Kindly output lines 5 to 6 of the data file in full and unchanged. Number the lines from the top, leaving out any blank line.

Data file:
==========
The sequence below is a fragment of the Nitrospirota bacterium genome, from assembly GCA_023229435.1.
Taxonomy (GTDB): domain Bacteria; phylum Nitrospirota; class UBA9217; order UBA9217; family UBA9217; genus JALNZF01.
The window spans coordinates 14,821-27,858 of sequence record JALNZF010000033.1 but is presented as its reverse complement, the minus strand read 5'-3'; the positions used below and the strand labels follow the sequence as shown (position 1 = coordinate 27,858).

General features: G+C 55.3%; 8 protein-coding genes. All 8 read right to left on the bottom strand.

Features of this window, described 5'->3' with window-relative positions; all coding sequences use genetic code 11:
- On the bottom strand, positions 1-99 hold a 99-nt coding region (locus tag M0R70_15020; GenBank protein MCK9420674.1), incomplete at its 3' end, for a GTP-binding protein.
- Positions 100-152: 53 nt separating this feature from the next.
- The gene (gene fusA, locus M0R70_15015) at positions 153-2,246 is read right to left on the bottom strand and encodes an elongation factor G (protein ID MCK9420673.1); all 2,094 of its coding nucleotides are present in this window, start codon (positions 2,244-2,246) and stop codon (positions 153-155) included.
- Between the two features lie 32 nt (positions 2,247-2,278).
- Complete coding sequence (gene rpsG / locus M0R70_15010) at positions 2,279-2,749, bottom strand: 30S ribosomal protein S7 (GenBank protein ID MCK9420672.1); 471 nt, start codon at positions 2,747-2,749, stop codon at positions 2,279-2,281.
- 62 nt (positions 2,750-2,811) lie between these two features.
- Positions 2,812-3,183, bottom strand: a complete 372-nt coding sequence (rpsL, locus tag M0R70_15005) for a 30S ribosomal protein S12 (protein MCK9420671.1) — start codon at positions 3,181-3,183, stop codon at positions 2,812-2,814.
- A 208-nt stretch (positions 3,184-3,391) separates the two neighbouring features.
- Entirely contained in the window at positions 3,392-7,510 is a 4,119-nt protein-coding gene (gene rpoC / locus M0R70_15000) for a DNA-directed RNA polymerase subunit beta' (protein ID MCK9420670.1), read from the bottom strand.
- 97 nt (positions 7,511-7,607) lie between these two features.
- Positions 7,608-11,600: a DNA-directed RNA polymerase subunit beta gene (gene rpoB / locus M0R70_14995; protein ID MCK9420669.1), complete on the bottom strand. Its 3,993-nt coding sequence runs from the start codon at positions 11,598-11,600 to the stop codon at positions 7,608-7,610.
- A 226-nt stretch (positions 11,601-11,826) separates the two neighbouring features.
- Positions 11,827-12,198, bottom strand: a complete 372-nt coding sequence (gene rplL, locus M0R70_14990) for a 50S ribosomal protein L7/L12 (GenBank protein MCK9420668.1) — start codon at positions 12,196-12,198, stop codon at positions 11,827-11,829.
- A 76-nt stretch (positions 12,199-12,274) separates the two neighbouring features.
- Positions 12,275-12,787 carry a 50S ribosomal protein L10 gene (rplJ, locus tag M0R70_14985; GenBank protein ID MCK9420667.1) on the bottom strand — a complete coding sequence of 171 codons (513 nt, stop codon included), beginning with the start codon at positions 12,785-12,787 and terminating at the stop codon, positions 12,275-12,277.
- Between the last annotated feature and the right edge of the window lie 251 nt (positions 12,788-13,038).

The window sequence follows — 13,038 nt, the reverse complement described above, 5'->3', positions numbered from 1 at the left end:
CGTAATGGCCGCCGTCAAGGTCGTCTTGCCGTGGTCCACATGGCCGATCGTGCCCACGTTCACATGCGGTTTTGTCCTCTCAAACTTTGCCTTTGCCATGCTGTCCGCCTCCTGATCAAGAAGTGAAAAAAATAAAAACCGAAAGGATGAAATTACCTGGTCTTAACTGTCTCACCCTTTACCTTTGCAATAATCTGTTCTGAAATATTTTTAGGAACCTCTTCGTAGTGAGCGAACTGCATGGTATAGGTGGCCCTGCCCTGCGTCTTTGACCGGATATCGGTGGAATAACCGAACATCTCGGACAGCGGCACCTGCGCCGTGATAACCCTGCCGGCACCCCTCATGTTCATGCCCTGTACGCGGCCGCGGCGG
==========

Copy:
Features of this window, described 5'->3' with window-relative positions; all coding sequences use genetic code 11:
- On the bottom strand, positions 1-99 hold a 99-nt coding region (locus tag M0R70_15020; GenBank protein MCK9420674.1), incomplete at its 3' end, for a GTP-binding protein.